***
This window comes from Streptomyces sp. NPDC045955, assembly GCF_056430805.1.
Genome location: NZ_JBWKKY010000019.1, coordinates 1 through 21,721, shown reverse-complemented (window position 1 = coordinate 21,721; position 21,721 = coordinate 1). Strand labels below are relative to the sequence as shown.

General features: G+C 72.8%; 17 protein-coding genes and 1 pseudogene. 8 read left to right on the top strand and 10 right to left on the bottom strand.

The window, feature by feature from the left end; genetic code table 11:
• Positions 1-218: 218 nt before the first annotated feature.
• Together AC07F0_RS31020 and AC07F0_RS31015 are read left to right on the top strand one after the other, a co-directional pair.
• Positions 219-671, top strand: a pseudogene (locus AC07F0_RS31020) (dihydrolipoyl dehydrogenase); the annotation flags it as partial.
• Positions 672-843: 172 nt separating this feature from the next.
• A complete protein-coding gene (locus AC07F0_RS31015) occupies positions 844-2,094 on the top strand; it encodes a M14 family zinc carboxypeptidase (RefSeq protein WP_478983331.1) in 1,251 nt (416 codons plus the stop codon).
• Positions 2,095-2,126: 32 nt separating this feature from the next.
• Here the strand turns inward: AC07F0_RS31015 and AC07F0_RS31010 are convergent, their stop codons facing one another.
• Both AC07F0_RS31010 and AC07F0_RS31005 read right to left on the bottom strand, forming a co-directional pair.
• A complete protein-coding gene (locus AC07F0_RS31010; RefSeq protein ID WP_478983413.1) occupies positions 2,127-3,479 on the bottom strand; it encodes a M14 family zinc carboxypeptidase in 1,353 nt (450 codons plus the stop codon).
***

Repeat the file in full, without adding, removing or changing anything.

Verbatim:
This window comes from Streptomyces sp. NPDC045955, assembly GCF_056430805.1.
Genome location: NZ_JBWKKY010000019.1, coordinates 1 through 21,721, shown reverse-complemented (window position 1 = coordinate 21,721; position 21,721 = coordinate 1). Strand labels below are relative to the sequence as shown.

General features: G+C 72.8%; 17 protein-coding genes and 1 pseudogene. 8 read left to right on the top strand and 10 right to left on the bottom strand.

The window, feature by feature from the left end; genetic code table 11:
• Positions 1-218: 218 nt before the first annotated feature.
• Together AC07F0_RS31020 and AC07F0_RS31015 are read left to right on the top strand one after the other, a co-directional pair.
• Positions 219-671, top strand: a pseudogene (locus AC07F0_RS31020) (dihydrolipoyl dehydrogenase); the annotation flags it as partial.
• Positions 672-843: 172 nt separating this feature from the next.
• A complete protein-coding gene (locus AC07F0_RS31015) occupies positions 844-2,094 on the top strand; it encodes a M14 family zinc carboxypeptidase (RefSeq protein WP_478983331.1) in 1,251 nt (416 codons plus the stop codon).
• Positions 2,095-2,126: 32 nt separating this feature from the next.
• Here the strand turns inward: AC07F0_RS31015 and AC07F0_RS31010 are convergent, their stop codons facing one another.
• Both AC07F0_RS31010 and AC07F0_RS31005 read right to left on the bottom strand, forming a co-directional pair.
• A complete protein-coding gene (locus AC07F0_RS31010; RefSeq protein ID WP_478983413.1) occupies positions 2,127-3,479 on the bottom strand; it encodes a M14 family zinc carboxypeptidase in 1,353 nt (450 codons plus the stop codon).